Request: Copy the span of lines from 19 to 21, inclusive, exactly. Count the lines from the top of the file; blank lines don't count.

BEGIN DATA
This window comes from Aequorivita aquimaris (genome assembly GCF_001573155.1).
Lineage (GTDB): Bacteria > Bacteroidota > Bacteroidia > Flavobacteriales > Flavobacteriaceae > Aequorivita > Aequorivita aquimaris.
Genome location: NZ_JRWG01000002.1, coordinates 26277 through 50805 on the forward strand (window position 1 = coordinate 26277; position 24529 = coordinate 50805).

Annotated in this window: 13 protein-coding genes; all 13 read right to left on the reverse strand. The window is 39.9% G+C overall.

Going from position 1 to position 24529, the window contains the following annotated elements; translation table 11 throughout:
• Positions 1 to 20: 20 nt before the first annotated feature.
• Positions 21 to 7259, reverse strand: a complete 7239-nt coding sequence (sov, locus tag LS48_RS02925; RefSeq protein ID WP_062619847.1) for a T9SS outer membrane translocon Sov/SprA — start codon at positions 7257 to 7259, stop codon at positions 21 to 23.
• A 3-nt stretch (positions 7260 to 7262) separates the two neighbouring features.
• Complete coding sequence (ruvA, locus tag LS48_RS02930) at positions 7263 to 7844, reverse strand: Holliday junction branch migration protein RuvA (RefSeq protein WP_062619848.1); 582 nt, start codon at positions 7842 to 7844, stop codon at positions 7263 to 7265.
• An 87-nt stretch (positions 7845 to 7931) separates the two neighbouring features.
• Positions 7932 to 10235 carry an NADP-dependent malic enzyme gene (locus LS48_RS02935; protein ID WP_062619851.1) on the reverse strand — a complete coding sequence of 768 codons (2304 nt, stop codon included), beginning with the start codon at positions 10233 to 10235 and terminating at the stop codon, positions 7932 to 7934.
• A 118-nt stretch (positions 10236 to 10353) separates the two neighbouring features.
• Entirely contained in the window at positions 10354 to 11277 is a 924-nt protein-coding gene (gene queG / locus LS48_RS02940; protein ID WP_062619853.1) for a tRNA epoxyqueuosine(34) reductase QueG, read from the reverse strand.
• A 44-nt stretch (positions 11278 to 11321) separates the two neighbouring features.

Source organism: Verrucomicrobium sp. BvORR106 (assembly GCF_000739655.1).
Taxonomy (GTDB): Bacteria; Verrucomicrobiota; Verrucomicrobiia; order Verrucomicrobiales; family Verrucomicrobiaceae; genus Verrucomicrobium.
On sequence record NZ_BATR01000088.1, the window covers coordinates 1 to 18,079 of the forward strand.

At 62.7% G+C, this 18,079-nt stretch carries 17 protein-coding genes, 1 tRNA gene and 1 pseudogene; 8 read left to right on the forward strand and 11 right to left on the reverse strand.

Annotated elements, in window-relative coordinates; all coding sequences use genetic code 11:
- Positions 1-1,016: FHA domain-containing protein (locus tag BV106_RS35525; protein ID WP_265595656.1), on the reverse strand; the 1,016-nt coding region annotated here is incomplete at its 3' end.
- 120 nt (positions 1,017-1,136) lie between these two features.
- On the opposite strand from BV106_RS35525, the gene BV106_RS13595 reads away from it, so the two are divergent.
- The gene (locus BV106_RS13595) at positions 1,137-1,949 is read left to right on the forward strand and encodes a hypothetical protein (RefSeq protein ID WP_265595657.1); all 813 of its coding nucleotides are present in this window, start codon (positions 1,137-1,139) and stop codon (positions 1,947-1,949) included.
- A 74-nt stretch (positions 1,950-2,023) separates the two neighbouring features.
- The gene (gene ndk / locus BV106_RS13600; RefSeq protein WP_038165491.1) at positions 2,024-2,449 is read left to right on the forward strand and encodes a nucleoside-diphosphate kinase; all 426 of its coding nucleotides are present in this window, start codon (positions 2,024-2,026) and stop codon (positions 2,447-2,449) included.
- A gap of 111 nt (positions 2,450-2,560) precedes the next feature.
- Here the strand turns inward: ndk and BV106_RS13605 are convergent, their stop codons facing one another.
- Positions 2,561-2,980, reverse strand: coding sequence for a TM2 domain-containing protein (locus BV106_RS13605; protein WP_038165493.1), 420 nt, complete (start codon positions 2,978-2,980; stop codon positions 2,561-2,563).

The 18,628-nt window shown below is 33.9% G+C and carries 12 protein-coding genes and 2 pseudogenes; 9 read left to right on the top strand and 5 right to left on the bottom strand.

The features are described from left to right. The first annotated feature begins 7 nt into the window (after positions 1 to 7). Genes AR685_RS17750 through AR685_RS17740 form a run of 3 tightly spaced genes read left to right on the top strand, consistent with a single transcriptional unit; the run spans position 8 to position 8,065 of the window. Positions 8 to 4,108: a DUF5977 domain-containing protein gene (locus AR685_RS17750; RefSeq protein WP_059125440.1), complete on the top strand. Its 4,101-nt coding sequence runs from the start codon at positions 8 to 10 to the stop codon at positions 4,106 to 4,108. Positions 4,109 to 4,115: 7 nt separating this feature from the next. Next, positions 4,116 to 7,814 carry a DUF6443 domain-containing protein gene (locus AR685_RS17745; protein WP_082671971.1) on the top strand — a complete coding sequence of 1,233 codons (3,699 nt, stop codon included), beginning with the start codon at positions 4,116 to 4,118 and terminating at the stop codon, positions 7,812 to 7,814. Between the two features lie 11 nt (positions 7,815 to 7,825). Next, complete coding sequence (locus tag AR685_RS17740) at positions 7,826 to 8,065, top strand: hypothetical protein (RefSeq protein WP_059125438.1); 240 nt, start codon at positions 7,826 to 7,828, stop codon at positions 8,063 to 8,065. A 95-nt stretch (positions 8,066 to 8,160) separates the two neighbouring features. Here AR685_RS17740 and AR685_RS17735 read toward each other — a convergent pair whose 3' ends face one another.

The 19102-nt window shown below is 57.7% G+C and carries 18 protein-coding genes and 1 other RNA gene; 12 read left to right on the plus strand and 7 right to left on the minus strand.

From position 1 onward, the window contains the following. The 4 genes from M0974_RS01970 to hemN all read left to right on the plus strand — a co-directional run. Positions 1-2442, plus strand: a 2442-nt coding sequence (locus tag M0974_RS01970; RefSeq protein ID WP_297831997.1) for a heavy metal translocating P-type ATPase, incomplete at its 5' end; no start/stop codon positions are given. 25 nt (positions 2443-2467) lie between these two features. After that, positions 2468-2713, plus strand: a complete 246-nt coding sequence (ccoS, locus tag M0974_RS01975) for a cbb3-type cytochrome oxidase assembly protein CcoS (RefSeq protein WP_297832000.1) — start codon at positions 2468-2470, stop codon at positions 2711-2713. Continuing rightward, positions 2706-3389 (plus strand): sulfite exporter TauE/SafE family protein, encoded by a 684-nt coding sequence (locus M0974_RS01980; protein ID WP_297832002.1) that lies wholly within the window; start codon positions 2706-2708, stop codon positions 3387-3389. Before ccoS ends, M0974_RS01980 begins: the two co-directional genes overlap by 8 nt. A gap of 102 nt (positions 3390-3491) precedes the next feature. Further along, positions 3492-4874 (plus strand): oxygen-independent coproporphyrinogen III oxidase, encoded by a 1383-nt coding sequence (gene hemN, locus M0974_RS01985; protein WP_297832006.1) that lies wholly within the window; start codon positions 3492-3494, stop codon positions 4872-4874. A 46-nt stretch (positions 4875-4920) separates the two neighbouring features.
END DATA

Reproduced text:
Annotated elements, in window-relative coordinates; all coding sequences use genetic code 11:
- Positions 1-1,016: FHA domain-containing protein (locus tag BV106_RS35525; protein ID WP_265595656.1), on the reverse strand; the 1,016-nt coding region annotated here is incomplete at its 3' end.
- 120 nt (positions 1,017-1,136) lie between these two features.